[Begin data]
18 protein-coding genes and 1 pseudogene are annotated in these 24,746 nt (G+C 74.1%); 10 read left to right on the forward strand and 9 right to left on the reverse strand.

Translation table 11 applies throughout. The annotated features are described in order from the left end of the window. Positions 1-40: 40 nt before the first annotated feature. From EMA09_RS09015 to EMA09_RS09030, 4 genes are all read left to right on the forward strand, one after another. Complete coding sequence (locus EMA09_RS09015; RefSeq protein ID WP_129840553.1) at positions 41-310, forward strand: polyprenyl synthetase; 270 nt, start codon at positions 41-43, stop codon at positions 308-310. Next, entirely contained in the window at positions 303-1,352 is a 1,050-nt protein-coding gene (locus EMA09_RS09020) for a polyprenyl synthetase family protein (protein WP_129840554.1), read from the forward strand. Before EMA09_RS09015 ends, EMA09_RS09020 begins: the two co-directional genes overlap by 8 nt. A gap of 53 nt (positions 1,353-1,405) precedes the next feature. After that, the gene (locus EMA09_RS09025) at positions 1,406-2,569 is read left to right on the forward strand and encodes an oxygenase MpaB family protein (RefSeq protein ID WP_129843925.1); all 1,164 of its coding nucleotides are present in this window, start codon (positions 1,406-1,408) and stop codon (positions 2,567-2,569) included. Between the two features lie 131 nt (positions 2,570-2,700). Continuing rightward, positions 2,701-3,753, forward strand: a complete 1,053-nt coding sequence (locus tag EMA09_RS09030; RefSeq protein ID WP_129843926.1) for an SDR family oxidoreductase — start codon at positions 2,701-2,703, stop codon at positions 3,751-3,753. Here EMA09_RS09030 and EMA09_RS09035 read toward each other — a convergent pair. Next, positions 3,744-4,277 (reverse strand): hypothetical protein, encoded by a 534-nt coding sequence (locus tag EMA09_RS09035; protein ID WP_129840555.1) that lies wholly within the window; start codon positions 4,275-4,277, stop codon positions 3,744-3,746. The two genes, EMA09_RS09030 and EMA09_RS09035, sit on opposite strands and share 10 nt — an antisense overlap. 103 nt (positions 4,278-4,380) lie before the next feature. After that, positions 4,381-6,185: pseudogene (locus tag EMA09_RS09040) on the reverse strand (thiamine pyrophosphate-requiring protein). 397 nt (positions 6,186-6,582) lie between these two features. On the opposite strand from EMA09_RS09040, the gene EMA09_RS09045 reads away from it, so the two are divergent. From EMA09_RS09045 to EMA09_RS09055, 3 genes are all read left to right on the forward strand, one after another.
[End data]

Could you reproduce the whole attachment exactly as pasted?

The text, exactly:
18 protein-coding genes and 1 pseudogene are annotated in these 24,746 nt (G+C 74.1%); 10 read left to right on the forward strand and 9 right to left on the reverse strand.

Translation table 11 applies throughout. The annotated features are described in order from the left end of the window. Positions 1-40: 40 nt before the first annotated feature. From EMA09_RS09015 to EMA09_RS09030, 4 genes are all read left to right on the forward strand, one after another. Complete coding sequence (locus EMA09_RS09015; RefSeq protein ID WP_129840553.1) at positions 41-310, forward strand: polyprenyl synthetase; 270 nt, start codon at positions 41-43, stop codon at positions 308-310. Next, entirely contained in the window at positions 303-1,352 is a 1,050-nt protein-coding gene (locus EMA09_RS09020) for a polyprenyl synthetase family protein (protein WP_129840554.1), read from the forward strand. Before EMA09_RS09015 ends, EMA09_RS09020 begins: the two co-directional genes overlap by 8 nt. A gap of 53 nt (positions 1,353-1,405) precedes the next feature. After that, the gene (locus EMA09_RS09025) at positions 1,406-2,569 is read left to right on the forward strand and encodes an oxygenase MpaB family protein (RefSeq protein ID WP_129843925.1); all 1,164 of its coding nucleotides are present in this window, start codon (positions 1,406-1,408) and stop codon (positions 2,567-2,569) included. Between the two features lie 131 nt (positions 2,570-2,700). Continuing rightward, positions 2,701-3,753, forward strand: a complete 1,053-nt coding sequence (locus tag EMA09_RS09030; RefSeq protein ID WP_129843926.1) for an SDR family oxidoreductase — start codon at positions 2,701-2,703, stop codon at positions 3,751-3,753. Here EMA09_RS09030 and EMA09_RS09035 read toward each other — a convergent pair. Next, positions 3,744-4,277 (reverse strand): hypothetical protein, encoded by a 534-nt coding sequence (locus tag EMA09_RS09035; protein ID WP_129840555.1) that lies wholly within the window; start codon positions 4,275-4,277, stop codon positions 3,744-3,746. The two genes, EMA09_RS09030 and EMA09_RS09035, sit on opposite strands and share 10 nt — an antisense overlap. 103 nt (positions 4,278-4,380) lie before the next feature. After that, positions 4,381-6,185: pseudogene (locus tag EMA09_RS09040) on the reverse strand (thiamine pyrophosphate-requiring protein). 397 nt (positions 6,186-6,582) lie between these two features. On the opposite strand from EMA09_RS09040, the gene EMA09_RS09045 reads away from it, so the two are divergent. From EMA09_RS09045 to EMA09_RS09055, 3 genes are all read left to right on the forward strand, one after another.